In a bid to address the growing level of stress on the availability of water posed by water-guzzling crops like rice and sugarcane, a study sponsored by National Bank for Agriculture and Rural Development (NABARD) has recommended the need to recalibrate the cropping patterns prevalent in the country.
Shri Nitin Gadkari, Union Minister for Water Resources, River Development and Ganga Rejuvenation released a book titled “Water Productivity Mapping of Important Agricultural Crops of India”, which provided these recommendations, at a function held at India Habitat Centre in New Delhi. Commending the work, he said, “Government is intensively working towards water management of existing resources. Apart from that, we also need to explore other sources such as desalination of sea water, recycling of drainage water. Every year about 70% of rain water drains away in the sea, which needs to be conserved in a way where dependency on existing dams is reduced. Government thrust on making micro irrigation and command area development has started showing good results already. Government is also encouraging export substitution for paper and pulp by promotion of bamboo plantations.” While appreciating NABARD’s efforts on supporting government plans and policies such as Pradhan Mantri Krishi Sinchayi Yojana, Har Khet ko Paani, Micro Irrigation Fund, etc, he sought NABARD’s support for interlinking of rivers and production of Ethanol from sugarcane’s byproduct Bagasse and rice straw. He further stressed like soil testing, water testing should also be encouraged and farmers should be enlightened about the same. Shri Gadkari also stressed on implementing out of box ideas to improve farmers’ situation across the country.
The first-of-its-kind book on water productivity highlighted significant misalignment between the cropping patterns and existing water resources vis-à-vis different crops and regions. To bridge this gap, the study stressed on the need to recalibrate the cropping patterns, particularly for water-intensive crops, taking into account the yield per unit of water applied instead of being content with their high land productivity alone. Moreover, the study estimated crop and water productivity of 10 major agricultural crops viz. rice, wheat, maize, chickpea, arhar, groundnut, rapeseed-mustard, sugarcane, cotton and potato.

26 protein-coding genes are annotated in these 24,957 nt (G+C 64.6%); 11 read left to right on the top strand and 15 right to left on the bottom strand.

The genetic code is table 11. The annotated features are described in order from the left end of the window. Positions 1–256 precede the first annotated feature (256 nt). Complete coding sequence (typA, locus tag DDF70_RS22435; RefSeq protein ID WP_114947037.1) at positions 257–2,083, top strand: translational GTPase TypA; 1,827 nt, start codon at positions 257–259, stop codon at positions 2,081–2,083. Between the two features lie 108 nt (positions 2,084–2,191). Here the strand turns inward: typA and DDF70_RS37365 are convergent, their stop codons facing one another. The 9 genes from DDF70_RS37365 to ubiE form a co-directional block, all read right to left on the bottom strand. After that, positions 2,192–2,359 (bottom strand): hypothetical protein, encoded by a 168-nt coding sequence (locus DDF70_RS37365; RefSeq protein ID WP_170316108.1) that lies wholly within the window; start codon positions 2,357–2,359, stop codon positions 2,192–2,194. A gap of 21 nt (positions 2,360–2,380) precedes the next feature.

The study observed an inverse relationship between productivity of irrigation and land hinting at wasteful use of water and recommended a four-pronged strategy to intensify water productivity: enhancing crop yields, containing non-beneficial evapotranspiration, better use of rainfall as well as surface and groundwater. Detailing the findings of the study, the book has suggested reforms in the price policy for both farm inputs and outputs that can incentivize efficient water use. Expanding area under micro-irrrigation, investing in water-harvesting and artificial recharge, participatory irrigation management are a few other interventions recommended in the book.
The book is based on the study conducted for NABARD by Indian Council for Research on International Economic Relations (ICRIER) under the leadership of Dr. Ashok Gulati, a leading agricultural economist and member on NABARD Board.
Welcoming the participants, Dr. H K Bhanwala, Chairman, NABARD articulated the context of NABARD launching the study. He advocated the need for improving water productivity while introducing the book. He indicated that NABARD would support more research and action research on enhancing water use efficiency. Prof Ashok Gulati highlighted the need for enhancing water productivity through policy interventions. Shri S K Pattanayak, Secretary, Ministry of Agriculture talked about the importance of food security and need to sustain the unique advantage of different states in agriculture production. He emphasized the need to overhaul the water use policy. Shri U P Singh, Secretary, Ministry of Water Resources, River Development & Ganga Rejuvenation advocated the traditional method of water conservation and recharge. Shri H R Dave, DMD, NABARD assured that NABARD would continue to focus on water agenda through its large partnership with civil society organisations, banks and governments.